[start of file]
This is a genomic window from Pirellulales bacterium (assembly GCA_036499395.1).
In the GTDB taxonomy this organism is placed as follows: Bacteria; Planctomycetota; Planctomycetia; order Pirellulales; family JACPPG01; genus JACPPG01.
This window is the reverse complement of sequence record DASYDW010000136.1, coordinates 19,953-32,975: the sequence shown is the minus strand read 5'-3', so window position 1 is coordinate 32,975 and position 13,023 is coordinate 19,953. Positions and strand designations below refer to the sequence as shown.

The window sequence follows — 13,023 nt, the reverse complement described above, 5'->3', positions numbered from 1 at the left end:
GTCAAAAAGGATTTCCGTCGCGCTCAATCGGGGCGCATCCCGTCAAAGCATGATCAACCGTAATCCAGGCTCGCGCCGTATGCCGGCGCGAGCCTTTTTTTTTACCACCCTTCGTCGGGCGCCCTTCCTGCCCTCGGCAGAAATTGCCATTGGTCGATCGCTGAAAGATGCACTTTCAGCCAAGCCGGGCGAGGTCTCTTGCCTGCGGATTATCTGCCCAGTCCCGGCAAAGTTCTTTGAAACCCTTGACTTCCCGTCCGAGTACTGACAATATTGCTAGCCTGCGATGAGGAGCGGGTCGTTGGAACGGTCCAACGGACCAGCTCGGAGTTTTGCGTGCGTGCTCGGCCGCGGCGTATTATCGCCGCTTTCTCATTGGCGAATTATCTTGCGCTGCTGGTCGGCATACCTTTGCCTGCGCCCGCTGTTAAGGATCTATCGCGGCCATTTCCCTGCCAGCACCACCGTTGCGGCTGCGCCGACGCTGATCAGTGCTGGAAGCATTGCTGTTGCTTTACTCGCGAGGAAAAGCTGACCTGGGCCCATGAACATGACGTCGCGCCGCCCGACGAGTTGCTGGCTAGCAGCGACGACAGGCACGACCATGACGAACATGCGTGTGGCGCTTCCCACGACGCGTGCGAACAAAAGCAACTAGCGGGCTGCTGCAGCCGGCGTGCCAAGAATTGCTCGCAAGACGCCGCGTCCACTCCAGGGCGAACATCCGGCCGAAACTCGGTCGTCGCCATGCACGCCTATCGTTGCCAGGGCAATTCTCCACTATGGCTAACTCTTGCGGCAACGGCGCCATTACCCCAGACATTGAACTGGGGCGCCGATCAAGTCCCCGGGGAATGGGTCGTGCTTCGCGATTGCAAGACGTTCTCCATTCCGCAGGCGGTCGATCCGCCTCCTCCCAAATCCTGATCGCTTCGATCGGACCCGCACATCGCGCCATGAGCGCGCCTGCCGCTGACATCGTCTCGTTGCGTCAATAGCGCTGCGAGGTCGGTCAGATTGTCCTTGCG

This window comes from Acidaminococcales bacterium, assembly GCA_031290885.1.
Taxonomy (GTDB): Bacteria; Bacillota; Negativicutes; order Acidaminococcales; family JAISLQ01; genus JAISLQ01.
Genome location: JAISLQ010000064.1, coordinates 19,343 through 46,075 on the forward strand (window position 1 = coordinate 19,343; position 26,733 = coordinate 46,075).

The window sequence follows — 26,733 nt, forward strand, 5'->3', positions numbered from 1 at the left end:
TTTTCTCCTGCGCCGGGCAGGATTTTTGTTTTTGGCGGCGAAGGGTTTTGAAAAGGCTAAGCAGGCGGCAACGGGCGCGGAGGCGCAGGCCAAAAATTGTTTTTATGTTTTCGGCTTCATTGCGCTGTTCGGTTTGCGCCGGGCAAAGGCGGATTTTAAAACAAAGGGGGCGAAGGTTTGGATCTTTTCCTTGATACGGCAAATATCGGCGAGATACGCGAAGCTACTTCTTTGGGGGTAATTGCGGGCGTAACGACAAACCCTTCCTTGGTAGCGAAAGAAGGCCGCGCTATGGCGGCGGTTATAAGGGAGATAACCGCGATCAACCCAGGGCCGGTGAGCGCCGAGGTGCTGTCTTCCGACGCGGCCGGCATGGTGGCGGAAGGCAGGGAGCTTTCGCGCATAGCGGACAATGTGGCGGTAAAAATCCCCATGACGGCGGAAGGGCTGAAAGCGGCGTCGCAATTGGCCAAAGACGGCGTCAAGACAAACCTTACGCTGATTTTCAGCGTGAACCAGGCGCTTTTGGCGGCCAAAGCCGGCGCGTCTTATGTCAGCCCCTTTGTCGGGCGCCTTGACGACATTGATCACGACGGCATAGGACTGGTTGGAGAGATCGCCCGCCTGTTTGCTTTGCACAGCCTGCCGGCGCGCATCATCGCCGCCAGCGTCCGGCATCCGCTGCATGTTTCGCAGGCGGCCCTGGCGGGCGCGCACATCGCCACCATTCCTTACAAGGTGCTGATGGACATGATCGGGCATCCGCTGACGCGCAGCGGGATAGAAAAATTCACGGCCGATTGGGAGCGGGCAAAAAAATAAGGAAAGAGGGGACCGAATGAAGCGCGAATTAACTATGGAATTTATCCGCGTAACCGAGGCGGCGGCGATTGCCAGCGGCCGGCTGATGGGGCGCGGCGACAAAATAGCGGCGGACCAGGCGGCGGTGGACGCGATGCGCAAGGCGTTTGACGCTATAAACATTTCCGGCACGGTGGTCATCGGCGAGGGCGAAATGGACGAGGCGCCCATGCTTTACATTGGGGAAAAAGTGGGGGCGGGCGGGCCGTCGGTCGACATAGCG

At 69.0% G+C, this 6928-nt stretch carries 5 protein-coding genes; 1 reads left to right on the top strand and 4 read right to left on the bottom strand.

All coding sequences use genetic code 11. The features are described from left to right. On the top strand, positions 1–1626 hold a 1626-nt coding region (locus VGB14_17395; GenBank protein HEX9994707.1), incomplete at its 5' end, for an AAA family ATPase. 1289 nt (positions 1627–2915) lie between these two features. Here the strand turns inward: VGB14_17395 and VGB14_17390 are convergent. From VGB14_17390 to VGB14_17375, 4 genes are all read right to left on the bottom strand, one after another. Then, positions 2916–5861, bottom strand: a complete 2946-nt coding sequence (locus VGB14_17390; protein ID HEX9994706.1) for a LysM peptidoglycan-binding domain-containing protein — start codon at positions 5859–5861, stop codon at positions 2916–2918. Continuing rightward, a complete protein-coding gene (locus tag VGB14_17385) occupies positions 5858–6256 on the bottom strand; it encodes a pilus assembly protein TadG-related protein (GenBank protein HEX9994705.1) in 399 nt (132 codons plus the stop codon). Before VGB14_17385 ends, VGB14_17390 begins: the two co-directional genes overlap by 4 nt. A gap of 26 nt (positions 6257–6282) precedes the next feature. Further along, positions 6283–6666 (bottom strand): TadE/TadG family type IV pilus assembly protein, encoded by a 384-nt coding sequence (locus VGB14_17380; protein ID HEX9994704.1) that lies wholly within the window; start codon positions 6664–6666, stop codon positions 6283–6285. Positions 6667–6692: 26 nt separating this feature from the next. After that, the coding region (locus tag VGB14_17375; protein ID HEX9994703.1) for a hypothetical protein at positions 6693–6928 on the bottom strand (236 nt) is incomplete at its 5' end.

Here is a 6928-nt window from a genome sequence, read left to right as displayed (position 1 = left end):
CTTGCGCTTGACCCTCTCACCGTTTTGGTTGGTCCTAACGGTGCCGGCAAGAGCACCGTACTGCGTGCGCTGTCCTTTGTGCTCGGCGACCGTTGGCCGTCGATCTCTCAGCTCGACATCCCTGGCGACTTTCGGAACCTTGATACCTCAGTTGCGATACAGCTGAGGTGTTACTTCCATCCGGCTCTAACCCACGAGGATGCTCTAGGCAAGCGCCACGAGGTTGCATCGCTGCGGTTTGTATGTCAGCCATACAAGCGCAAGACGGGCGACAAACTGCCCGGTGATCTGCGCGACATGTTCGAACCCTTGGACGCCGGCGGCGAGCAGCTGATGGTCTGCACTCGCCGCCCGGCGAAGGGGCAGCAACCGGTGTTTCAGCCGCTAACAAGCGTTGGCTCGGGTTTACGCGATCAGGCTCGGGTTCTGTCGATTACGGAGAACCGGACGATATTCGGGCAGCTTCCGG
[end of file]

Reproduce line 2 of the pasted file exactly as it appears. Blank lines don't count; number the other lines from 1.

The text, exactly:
In the GTDB taxonomy this organism is placed as follows: Bacteria; Planctomycetota; Planctomycetia; order Pirellulales; family JACPPG01; genus JACPPG01.